# Orthogonal matrix and eigenvalues

1. Aug 21, 2008

### wormbox

a) Let M be a 3 by 3 orthogonal matrix and let det(M)=1. Show that M has 1 as an eigenvalue. Hint: prove that det(M-I)=0.

I think I'm supposed to begin from the fact that

det(M)=1=det(I)=det(MTM) and from there reach det(M-I)=0 which of course would mean that there's an eigenvalue of 1 as det(M-tI)=0 for any eigenvalue t.

I mean:

det(M)=1=det(I)=det(MTM) => hard work => det(M-1I)=0 => t=1

b) Let M be a 3 by 3 orthogonal matrix and let det(M)=1. Show that either M=I or the eigenvalue 1 is of rank 1. Hint: M is diagonalizable.

I guess I know how to show the case where M=I:
det(M)=1=det(I)=det(PTP)=det(PTIP)=det(PTMP) => M=I.

But that doesn't cover the fact that the rank of the eigenvalue could be 1.

2. Aug 21, 2008

### HallsofIvy

Staff Emeritus
What is the definition of the "rank" of an eigenvalue?

3. Aug 21, 2008

### wormbox

I'm sorry. I probably meant order, not rank.

$$det(M-tI)=(-1)^3(t-\lambda _1)(t-\lambda _2)(t-\lambda _3)$$

and only one of the eigenvalues would be 1?

For the a) I've managed to get the following. I don't know if I'm supposed to apply the fact that I'm dealing with 3 x 3 matrix so that det(-M)=(-1)³det(M)...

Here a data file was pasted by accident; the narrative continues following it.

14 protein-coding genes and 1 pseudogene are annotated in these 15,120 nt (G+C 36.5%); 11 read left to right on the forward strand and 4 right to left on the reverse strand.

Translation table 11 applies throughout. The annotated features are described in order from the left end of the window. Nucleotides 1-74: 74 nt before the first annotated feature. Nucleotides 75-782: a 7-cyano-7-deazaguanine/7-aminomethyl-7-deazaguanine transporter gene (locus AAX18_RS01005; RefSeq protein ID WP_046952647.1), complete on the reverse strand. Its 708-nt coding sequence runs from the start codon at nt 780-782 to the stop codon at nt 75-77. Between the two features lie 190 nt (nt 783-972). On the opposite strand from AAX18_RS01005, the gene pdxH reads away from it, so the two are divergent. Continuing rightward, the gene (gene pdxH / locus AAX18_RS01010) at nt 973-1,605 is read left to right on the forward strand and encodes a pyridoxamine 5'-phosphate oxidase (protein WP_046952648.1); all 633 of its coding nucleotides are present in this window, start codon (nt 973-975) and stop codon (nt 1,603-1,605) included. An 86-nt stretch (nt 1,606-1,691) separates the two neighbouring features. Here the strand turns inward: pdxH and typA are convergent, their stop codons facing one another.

$$\begin{array}{l} det(M)=1=det(I)\ \ \ |\cdot det(M^T-I) \Rightarrow \\ det(M)det(M^T-I)=det(I)det(M^T-I) \\ det(I-M)=det(M^T-I) \\ -det(M-I)=det(M^T-I) \\ det(M-I)=det(I-M^T) \end{array}$$

Last edited: Aug 21, 2008
4. Aug 21, 2008

### Avodyne

Since M is diagonalizable, let's work in a basis where it is diagonal. M is orthogonal, which means the transpose of M times M equals I (in any basis). What does this tell us about each eigenvalue?

5. Aug 21, 2008

### wormbox

Now I've got the right word: multiplicity of an eigenvalue, not order or rank.

How about part a)? How to proceed, or am I even on the right track?

I can only say that I don't know or understand. I could guess that because of what you said about the basises of an orthogonal matrix, then an orthogonal matrix has only linearly independent eigenvectors, which in turn would mean that all the eigenvalues are distinct.

6. Aug 21, 2008

### Dick

The eigenvalues are roots of a real polynomial. That means the eigenvalues are either real or come in complex conjugate pairs. Does that help?